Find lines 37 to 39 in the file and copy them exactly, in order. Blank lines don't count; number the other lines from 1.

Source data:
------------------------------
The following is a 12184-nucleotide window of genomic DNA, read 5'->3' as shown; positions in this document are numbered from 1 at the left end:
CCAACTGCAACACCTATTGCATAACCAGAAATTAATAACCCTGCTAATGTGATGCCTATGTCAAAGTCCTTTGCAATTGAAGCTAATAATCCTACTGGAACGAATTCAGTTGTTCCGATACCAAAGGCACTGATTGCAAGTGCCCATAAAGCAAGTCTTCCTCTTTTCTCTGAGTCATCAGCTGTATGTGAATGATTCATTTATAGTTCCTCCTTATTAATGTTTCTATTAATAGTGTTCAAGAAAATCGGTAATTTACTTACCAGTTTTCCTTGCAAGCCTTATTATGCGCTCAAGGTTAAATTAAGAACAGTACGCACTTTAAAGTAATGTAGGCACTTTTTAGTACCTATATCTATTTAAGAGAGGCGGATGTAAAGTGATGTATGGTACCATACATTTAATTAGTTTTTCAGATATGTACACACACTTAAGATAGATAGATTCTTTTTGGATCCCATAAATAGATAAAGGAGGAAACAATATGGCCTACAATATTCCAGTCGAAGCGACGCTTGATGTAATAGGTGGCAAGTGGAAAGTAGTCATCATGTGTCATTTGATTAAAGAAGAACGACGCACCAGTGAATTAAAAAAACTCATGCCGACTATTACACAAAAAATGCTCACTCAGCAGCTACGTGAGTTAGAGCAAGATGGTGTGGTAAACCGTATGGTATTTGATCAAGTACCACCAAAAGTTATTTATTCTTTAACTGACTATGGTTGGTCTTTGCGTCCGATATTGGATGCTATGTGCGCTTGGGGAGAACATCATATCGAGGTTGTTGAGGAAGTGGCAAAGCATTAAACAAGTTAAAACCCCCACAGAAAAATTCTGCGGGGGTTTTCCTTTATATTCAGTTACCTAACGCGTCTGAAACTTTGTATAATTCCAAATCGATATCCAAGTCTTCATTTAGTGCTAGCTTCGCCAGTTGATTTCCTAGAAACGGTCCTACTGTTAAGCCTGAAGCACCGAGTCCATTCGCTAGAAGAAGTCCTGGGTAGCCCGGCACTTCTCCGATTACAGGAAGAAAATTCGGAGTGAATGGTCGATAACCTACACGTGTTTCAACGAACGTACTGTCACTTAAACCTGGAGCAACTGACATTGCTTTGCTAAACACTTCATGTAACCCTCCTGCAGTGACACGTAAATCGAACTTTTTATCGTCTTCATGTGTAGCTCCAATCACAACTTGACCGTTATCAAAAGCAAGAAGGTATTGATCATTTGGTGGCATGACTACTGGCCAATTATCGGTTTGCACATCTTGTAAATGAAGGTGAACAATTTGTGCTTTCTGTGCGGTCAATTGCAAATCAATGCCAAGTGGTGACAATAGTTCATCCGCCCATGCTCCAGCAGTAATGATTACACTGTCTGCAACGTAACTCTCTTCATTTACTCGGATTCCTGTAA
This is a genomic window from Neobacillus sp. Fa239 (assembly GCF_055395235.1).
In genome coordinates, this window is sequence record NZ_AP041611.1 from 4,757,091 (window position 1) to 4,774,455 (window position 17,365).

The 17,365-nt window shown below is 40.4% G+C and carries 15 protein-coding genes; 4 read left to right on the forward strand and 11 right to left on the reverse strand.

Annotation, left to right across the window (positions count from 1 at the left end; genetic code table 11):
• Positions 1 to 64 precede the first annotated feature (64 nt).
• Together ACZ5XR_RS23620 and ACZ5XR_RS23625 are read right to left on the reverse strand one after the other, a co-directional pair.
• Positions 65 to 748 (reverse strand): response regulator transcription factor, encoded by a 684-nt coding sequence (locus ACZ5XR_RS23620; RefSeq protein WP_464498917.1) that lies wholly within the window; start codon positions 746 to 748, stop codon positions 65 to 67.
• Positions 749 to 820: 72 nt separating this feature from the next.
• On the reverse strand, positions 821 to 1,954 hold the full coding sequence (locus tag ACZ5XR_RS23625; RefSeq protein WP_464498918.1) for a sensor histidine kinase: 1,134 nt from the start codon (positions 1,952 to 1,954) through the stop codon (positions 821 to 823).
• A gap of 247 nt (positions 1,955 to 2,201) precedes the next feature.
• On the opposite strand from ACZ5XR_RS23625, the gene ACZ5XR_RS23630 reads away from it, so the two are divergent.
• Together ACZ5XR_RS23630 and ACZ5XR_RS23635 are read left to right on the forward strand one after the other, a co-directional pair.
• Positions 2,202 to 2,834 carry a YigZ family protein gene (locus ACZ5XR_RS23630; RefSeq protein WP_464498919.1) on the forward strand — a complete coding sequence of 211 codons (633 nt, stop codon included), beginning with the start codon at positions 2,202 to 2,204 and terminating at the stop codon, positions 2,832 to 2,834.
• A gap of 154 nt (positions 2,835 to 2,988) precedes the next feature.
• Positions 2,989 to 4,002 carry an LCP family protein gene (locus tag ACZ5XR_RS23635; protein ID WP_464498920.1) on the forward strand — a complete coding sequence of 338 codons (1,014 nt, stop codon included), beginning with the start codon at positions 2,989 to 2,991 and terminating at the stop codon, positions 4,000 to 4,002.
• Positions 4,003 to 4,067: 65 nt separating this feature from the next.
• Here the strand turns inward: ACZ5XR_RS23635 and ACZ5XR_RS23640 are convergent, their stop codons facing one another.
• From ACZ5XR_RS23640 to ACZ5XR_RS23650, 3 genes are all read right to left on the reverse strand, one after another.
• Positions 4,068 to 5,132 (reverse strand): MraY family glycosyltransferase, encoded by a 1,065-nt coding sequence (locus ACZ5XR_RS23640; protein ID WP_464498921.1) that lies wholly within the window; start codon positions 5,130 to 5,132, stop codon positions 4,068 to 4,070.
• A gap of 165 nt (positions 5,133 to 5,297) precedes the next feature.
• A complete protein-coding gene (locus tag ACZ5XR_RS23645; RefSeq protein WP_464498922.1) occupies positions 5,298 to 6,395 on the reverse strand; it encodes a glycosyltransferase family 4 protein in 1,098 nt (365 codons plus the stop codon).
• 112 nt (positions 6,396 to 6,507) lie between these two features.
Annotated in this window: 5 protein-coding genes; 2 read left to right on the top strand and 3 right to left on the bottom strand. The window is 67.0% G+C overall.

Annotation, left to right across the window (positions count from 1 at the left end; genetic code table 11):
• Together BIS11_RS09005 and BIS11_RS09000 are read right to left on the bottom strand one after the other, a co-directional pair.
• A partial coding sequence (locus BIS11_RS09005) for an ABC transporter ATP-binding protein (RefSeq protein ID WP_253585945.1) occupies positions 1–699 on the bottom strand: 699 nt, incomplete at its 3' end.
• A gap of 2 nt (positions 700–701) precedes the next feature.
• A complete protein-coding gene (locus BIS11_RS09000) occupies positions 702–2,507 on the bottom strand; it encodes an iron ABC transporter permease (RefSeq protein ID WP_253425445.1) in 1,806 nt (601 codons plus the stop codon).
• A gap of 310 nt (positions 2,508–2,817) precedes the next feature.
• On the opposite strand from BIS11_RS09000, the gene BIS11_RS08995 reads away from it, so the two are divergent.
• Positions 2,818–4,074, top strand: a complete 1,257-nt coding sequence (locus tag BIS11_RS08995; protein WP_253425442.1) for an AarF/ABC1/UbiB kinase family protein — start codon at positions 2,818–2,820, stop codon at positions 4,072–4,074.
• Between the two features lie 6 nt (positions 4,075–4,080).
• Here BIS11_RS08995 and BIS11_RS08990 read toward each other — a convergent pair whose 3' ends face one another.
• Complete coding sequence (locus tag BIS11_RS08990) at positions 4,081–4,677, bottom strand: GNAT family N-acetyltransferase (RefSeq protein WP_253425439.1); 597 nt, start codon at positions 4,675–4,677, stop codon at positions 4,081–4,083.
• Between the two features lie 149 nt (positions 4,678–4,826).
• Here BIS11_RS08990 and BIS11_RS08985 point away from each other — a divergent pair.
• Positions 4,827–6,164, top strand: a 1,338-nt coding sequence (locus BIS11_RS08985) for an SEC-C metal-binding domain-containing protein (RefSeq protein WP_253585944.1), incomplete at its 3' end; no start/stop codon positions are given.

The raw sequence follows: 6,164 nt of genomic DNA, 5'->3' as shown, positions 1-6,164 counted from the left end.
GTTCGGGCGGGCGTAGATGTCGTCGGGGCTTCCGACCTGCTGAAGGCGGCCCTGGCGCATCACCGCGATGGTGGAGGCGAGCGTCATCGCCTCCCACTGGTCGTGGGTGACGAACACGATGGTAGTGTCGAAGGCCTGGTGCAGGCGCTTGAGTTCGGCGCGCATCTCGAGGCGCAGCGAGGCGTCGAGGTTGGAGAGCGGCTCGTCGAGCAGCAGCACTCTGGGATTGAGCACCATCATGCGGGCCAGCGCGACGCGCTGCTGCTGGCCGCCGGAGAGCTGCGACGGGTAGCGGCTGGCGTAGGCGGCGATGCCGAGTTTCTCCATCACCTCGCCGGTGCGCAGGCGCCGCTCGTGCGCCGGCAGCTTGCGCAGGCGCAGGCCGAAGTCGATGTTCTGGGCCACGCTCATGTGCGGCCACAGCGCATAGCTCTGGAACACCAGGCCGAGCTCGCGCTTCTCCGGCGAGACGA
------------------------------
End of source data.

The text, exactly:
• Between the two features lie 149 nt (positions 4,678–4,826).
• Here BIS11_RS08990 and BIS11_RS08985 point away from each other — a divergent pair.
• Positions 4,827–6,164, top strand: a 1,338-nt coding sequence (locus BIS11_RS08985) for an SEC-C metal-binding domain-containing protein (RefSeq protein WP_253585944.1), incomplete at its 3' end; no start/stop codon positions are given.